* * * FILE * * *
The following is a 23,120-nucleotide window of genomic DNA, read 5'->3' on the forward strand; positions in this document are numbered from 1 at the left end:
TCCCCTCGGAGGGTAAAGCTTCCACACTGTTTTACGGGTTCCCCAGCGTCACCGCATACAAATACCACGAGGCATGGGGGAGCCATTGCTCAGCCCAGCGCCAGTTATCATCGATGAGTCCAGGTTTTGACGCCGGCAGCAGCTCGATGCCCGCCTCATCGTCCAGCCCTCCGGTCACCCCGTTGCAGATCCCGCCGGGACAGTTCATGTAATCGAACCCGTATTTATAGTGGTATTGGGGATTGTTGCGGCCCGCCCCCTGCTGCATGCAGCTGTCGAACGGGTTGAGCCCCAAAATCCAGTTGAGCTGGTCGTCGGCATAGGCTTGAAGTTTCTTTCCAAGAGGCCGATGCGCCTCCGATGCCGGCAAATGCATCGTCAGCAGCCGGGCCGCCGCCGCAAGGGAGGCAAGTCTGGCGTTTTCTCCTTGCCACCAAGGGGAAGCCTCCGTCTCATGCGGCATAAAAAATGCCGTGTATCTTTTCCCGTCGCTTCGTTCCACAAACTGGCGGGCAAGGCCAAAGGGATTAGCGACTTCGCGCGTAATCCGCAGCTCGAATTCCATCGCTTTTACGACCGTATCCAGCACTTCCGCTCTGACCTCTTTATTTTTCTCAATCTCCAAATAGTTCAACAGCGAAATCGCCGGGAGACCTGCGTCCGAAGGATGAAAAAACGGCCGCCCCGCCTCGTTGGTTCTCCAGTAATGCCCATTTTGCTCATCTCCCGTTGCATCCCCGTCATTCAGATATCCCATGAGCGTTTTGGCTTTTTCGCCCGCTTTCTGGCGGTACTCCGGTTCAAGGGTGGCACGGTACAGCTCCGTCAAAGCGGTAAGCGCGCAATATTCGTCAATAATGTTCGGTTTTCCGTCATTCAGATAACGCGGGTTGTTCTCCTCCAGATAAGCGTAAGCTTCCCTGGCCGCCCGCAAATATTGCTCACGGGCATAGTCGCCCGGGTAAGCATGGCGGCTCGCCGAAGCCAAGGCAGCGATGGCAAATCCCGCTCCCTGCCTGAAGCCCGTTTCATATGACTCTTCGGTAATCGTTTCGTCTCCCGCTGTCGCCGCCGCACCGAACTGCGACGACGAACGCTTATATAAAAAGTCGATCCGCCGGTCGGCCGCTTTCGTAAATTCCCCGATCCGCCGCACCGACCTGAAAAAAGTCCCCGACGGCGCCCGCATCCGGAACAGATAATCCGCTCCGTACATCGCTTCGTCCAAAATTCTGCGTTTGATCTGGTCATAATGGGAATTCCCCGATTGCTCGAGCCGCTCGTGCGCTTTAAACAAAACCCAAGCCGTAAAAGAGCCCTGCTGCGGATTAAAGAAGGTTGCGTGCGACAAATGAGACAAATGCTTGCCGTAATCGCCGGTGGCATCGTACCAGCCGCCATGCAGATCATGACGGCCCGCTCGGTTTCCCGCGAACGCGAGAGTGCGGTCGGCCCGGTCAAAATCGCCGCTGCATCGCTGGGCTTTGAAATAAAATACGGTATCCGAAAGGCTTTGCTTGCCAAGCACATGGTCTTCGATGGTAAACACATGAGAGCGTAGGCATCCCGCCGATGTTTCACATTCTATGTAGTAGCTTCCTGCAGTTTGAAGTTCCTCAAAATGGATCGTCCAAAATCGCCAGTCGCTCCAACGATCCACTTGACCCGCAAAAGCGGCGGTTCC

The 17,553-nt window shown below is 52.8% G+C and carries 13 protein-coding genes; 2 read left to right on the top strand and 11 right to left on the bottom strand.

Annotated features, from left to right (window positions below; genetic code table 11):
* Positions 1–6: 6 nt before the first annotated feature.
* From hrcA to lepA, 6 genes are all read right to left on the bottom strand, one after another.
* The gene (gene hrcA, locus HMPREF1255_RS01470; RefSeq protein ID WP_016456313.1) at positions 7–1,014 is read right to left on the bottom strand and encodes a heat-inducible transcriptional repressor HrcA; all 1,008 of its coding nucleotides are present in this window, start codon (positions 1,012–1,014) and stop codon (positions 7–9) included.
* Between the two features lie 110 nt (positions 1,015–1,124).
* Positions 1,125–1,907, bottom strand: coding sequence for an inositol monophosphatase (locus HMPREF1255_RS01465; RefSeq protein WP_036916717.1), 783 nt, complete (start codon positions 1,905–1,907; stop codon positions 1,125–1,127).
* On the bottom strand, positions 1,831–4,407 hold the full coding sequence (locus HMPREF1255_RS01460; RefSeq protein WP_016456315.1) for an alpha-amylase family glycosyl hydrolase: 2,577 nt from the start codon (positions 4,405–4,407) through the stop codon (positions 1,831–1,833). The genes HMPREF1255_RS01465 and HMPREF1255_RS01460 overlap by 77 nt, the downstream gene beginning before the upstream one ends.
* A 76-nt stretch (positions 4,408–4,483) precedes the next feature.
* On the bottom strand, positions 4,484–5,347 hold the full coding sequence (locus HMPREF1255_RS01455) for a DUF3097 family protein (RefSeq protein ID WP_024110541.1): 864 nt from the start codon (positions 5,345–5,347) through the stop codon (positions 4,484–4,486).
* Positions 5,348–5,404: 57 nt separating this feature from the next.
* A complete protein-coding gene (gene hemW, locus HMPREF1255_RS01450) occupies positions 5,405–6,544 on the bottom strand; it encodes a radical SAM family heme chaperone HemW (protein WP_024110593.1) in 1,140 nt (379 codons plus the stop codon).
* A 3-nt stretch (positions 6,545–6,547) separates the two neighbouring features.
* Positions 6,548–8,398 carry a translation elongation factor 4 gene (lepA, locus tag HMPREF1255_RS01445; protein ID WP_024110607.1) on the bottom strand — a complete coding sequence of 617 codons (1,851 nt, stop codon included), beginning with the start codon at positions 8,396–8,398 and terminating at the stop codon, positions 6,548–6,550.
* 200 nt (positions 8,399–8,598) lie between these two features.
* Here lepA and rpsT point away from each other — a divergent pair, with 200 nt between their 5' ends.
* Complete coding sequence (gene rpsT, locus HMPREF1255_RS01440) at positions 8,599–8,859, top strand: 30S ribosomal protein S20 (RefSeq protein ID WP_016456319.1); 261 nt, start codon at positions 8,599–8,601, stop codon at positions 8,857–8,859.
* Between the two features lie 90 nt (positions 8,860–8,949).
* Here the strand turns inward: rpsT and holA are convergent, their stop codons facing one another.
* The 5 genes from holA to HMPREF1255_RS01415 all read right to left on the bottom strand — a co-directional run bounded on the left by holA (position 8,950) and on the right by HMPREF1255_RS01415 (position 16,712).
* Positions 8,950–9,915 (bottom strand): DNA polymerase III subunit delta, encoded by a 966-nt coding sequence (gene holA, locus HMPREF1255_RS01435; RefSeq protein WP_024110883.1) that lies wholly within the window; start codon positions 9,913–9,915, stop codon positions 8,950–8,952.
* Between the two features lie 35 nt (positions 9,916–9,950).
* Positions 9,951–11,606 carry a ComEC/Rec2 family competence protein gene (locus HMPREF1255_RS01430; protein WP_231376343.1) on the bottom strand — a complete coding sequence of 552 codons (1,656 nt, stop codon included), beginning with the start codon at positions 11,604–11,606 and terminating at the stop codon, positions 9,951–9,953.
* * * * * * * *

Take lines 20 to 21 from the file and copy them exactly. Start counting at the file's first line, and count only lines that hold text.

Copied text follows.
* Between the two features lie 90 nt (positions 8,860–8,949).
* Here the strand turns inward: rpsT and holA are convergent, their stop codons facing one another.